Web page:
Douglas E. Shaheen, 59, Stongsville, Ohio, has been charged in a four-count information with bank fraud and one count each of wire fraud and access device fraud.
The information alleges that Shaheen obtained numerous loans and credit accounts totaling more than $6 million at seven different financial institutions in his father’s name without his knowledge or consent. Specifically, count one alleges that Shaheen obtained two mortgage loans for $2 million and $700,000 on a residence in Henderson, Nevada, in September 2006, in his father’s name. The information further alleges that Shaheen refinanced those loans in March 2007 for $2,764,000 and subsequently obtained another $200,000 home equity line of credit on that residence. The information charges that Shaheen also provided false and fraudulent financial information about his father to obtain these loans. The information states that Shaheen subsequently defaulted on these home mortgage loans and Coutrywide Bank sustained a substantial loss of an undisclosed amount.
Count two of the information alleges that in October 2006 Shaheen purchased a 2007 Mercedes-Benz SL65 convertible for a total purchase price of about $202,000. The information states that Shaheen purchased this vehicle jointly in his own name as well as his father’s, again without his knowledge or authorization. The information further alleges that Shaheen financed $177,362 of this purchase price and again provided false financial information about his father as well as himself. The information charges that Shaheen defaulted on this automobile loan, surrendered the vehicle in November 2008, and the Mercedes was later resold at a substantial loss. As a result, the information states that Mercedes-Benz Financial sustained a loss of $84,888.77.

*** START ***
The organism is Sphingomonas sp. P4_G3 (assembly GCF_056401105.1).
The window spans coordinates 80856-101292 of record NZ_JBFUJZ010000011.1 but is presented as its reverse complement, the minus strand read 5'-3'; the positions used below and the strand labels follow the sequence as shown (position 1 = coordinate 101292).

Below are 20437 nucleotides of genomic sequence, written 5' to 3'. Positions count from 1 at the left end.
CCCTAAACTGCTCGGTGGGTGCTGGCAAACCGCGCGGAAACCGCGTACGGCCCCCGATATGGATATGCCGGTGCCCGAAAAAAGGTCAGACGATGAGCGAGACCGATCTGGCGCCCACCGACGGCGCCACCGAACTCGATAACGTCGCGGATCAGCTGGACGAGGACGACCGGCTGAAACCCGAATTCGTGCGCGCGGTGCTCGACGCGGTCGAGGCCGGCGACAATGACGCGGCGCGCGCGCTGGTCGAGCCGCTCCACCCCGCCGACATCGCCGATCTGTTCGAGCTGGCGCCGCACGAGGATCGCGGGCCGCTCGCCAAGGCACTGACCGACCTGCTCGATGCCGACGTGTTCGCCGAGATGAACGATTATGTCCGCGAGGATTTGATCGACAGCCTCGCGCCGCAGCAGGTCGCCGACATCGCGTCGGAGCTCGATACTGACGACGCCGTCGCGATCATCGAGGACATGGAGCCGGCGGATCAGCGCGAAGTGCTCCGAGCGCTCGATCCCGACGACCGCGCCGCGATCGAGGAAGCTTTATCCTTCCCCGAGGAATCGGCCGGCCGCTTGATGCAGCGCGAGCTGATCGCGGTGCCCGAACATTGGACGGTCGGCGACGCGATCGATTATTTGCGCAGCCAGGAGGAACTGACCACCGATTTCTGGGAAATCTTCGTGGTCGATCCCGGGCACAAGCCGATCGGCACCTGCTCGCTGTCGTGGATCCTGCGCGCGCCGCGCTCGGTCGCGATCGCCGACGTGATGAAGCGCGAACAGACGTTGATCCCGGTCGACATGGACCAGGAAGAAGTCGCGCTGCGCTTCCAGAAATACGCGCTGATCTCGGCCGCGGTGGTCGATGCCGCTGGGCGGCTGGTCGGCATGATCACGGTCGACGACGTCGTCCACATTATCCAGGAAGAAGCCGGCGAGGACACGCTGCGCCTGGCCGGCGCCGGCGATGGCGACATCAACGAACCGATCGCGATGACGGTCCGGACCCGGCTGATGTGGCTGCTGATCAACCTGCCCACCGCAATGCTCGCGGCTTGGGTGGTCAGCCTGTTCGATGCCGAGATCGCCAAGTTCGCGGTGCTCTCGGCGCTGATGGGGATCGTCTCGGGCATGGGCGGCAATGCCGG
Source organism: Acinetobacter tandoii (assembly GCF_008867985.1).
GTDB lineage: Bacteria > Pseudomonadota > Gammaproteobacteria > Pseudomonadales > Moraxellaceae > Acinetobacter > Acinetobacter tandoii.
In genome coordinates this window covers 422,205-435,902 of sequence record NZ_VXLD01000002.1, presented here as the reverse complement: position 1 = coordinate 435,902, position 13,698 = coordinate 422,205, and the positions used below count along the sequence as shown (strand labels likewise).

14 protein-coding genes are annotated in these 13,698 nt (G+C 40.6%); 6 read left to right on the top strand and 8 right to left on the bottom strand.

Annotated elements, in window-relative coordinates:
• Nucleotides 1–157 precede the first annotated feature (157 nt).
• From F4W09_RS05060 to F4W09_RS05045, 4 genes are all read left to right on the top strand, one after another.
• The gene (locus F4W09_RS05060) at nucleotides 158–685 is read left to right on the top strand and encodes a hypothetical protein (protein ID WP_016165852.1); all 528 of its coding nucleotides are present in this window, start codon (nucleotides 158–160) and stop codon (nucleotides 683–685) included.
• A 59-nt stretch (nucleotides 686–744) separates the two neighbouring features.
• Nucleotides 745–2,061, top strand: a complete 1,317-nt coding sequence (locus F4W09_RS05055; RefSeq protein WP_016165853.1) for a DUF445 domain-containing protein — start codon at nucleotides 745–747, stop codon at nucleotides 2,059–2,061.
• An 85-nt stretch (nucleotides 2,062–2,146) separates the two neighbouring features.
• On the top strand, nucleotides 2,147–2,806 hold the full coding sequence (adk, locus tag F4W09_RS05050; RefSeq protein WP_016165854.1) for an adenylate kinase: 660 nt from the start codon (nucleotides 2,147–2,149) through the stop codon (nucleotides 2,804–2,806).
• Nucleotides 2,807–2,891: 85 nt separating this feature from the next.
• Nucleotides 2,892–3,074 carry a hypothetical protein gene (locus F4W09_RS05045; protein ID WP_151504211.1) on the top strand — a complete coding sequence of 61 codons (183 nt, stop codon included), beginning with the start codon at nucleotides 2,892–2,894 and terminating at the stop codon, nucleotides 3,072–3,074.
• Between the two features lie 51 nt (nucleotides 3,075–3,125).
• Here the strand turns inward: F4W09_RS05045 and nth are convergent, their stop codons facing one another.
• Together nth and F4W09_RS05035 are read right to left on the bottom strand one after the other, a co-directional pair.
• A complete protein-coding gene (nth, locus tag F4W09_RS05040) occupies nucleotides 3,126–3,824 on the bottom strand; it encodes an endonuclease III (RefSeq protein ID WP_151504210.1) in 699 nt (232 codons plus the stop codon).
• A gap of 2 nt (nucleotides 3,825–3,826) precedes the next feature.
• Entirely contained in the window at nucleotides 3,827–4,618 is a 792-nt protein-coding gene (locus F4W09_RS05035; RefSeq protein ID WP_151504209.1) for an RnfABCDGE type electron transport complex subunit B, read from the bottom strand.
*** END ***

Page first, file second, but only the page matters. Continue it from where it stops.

Count three of the information alleges that Shaheen opened ten credit accounts and lines of credit in his father’s name at MBNA America Bank, National City Bank, U.S. Bank, and CitiBank. The information again alleges that Shaheen provided false and fraudulent financial information about his father, he used those accounts fraudulently, and subsequently defaulted on them. As a result, the information alleges that these four financial institutions sustained losses totaling $181,212.31.
Finally, count four of the information alleges that Shaheen fraudulently opened two credit accounts in his father’s name with American Express in August 2007. The information further alleges that Shaheen fraudulently used those accounts, defaulted on the balances owed, and caused American Express to incur a loss of $56,371.80.
If convicted, the defendant’s sentence will be determined by the Court after review of factors unique to this case, including the defendant’s prior criminal record, if any, the defendant’s role in the offense and the characteristics of the violation. In all cases the sentence will not exceed the statutory maximum and in most cases it will be less than the maximum.
William J. Edwards, United States Attorney for the Northern District of Ohio, announced the charges. This case is being prosecuted by Assistant United States Attorney John D. Sammon, following an investigation by the Cleveland Office of the United States Secret Service.
An information is only a charge and is not evidence of guilt. A defendant is entitled to a fair trial in which it will be the government’s burden to prove guilt beyond a reasonable doubt.